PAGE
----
Every so often I get an e-mail from a reader asking me for advice on starting a blog, or requesting that I link to their newborn blog. And when I mention to people that I have my own blog, it's inevitable that someone in the group will say that they were considering starting their own. I completely understand where they're coming from, as I was in their position about a year ago, but I also feel like their perception of what it's like to write a blog is very different from the real thing. I thought I'd spend today's post sharing my story of how I started FGB and what I've learned during the last 10 months.
Wednesday, August 08, 2007
When I began writing Faking Good Breeding in October last year, I had a lot of free time on my hands. I was spending a year as an exchange student at another liberal arts college and wasn't making friends or enjoying my classes. I needed something to fill up my time and distract me from my boredom. I've always liked writing and was frustrated with the lack of thoughtful writing from the fashion and beauty blogs and magazines I regularly read, so I thought it would be fun to start my own blog.
In about 10 minutes, I had a blogger account and could begin writing. The wonderful thing about blogs is how easy it is to start one, and with the availability of free hosting services, you don't have to pay a thing. Originally the blog was focused on etiquette and fashion, kind of a modern mix of Miss Manners and What Not to Wear, but within a couple of months, I ran out of topics to discuss and decided to take on other subjects (celebrities, pop culture, magazines, beauty, etc) to make it easier to find things to write about.
As I continued writing, I also realized that I needed to change my tone. During the early days, my posts were instructional and I wrote with an authoritative voice. It didn't take long before I realized that many of my readers were more knowledgeable about the things I was discussing than I was, and also that so much of fashion and beauty is subjective and it just wasn't my place to always make definitive claims on what was good and bad.
I began presenting my perspective as just that- my opinion based on my experiences, and let readers chime in on their views. Having greater reader participation vastly improved the blog. Two minds are better than one, but when you have 25 people chiming in with their thoughts on a subject, everyone benefits. I truly believe that FGB has some of the most intelligent, insightful commenters of any fashion/beauty/pop culture blog and I've learned so much from reading everyone's views on a given post.
By December, as the blog began to slowly grow, I began realizing what a commitment I'd made. By this point I was spending about 20 hours a week on the site, posting 7 days a week, trying to respond to every comment and answer every e-mail. I spent a lot of time trying to build relationships with other bloggers, many of whom played a huge role in FGB's early days by linking to me and giving me advice. It was tough getting through finals week and the holidays while feeling obligated to continue posting quality material every day.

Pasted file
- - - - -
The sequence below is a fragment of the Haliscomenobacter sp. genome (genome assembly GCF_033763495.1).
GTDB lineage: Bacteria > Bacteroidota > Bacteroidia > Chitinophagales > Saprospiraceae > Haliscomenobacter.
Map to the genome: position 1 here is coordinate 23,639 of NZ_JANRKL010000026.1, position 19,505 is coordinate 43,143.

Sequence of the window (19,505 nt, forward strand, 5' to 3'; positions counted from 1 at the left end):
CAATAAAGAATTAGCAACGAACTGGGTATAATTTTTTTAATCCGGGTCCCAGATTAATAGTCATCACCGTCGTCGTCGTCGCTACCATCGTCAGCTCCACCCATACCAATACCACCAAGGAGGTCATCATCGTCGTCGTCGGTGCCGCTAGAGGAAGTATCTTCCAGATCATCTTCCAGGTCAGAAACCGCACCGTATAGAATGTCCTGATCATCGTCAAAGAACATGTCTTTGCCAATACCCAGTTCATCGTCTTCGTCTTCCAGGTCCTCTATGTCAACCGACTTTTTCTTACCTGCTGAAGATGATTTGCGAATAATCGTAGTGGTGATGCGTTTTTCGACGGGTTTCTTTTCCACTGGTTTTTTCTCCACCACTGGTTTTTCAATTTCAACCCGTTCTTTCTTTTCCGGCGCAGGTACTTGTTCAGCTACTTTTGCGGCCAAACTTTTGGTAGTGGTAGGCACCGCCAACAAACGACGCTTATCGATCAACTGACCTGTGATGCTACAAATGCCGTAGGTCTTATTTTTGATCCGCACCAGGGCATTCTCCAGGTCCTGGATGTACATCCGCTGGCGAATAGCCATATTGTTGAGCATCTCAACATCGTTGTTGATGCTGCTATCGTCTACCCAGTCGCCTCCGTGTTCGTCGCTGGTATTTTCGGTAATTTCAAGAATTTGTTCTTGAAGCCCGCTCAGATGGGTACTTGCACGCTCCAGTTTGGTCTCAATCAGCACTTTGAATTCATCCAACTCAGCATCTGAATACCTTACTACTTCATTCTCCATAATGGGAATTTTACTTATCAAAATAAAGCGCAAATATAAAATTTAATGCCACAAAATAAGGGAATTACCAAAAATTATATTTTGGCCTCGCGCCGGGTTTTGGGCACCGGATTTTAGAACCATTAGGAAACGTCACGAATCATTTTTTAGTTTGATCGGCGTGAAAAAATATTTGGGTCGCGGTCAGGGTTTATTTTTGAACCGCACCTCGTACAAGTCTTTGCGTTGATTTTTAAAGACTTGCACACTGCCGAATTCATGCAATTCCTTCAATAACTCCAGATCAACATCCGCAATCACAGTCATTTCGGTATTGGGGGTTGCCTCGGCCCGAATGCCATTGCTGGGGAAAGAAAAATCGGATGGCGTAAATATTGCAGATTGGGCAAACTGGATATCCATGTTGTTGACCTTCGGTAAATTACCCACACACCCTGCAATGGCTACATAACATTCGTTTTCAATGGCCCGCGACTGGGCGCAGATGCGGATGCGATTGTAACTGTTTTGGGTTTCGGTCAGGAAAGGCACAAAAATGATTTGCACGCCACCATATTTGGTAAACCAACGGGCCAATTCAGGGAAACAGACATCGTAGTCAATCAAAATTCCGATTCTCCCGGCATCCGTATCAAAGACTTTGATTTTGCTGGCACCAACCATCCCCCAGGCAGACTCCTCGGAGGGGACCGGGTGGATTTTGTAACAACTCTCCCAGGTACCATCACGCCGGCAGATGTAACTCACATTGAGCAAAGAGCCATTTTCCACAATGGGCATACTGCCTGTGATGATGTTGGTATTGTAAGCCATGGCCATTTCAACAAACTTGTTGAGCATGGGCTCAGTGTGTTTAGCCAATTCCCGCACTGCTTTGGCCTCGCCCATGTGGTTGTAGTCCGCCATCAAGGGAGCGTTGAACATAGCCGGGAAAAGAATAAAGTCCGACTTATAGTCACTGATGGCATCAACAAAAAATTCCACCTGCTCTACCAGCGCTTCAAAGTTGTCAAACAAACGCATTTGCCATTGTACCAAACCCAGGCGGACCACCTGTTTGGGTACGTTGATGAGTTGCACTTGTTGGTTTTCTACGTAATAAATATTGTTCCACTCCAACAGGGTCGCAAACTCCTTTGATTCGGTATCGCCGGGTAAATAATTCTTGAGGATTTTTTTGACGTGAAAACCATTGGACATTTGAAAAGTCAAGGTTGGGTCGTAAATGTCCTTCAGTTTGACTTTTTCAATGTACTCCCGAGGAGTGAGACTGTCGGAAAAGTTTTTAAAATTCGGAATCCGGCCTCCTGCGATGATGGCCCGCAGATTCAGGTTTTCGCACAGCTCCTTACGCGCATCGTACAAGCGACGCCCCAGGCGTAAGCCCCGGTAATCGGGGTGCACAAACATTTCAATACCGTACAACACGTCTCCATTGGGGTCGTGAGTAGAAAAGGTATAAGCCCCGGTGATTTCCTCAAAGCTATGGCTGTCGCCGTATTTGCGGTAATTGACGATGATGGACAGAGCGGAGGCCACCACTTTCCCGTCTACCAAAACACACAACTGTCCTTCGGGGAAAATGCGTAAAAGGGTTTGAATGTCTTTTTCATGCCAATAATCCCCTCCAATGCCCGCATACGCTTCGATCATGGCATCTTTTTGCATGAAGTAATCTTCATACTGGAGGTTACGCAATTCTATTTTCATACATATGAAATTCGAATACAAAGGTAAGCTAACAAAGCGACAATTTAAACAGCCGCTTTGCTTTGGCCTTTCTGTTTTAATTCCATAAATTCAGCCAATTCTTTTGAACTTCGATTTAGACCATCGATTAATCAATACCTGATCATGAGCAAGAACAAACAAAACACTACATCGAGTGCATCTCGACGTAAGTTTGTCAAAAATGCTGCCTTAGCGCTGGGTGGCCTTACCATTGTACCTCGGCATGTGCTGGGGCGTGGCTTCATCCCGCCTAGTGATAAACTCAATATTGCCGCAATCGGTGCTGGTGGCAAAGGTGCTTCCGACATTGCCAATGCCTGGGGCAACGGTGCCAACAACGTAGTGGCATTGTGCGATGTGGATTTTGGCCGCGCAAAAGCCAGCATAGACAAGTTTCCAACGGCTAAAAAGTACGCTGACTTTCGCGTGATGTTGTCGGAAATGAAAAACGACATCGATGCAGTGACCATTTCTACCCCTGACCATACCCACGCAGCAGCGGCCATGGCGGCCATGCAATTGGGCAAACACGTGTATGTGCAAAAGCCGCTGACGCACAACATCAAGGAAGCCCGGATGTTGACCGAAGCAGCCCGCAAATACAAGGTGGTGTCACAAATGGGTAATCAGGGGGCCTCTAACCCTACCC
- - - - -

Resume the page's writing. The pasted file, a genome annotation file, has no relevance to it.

I had to learn to fight through days and weeks when I was never in the mood to write, when I couldn't come up with post ideas or type out coherent thoughts. Establishing a schedule of posting daily was great for attracting readers and encouraging people to check back every day, but it was stressful to feel like I could never take a break. I plowed through these weeks by forcing myself to write something every day, even if it was just a few paragraphs, or a post outline, or a list of ideas for future posts.
In 99% of cases, a blog's growth is very slow, especially for the first few months. You put in all this work, feel great about your content, and still you're only getting a couple hundred visitors a day. But it's actually a good thing that not a lot of people are reading you during that time, because you're figuring out your voice and trying everything for the first time, learning from your mistakes. You don't want to make those early mistakes when 1,000 people are reading.
I think now is a good time to mention that I wasn't totally alone in my blogging. My boyfriend Andrew has been a huge help since day 1. He looks over all of my posts before they go up, helps me with the programming/coding side of the site and provides a great sounding board for ideas. I can't tell you how important it is to have someone else to look over your writing before you go and post it for the whole internet to see. Having another person's perspective helps tremendously, as it's very hard to objectively read your own writing and interpret it the way a stranger would.
Today I spend about 30 hours a week working on FGB and he spends between 5-10. I'm really not sure whether I'll be able to continue posting at the same rate when I graduate from college next year and get a real job, and if you're out of school and working long hours and want to start a blog, take a long, hard look at how much free time you currently have, and how much you're willing to sacrifice to work on your blog.
Blogging has been extremely fulfilling and rewarding for me, and at this point I can't imagine my life without it. It's time-consuming and stressful, no doubt, but it's made me very organized, improved my writing tremendously, introduced me to a lot of really interesting people and given me opportunities personally and professionally that I never would have had otherwise, so I feel it's been more than worth it.
If you've got any questions about blogging, or you're a blogger who wants to share your own tips, leave them in the comments. Tomorrow I'm going to post 10 tips for new bloggers, so be sure to check back!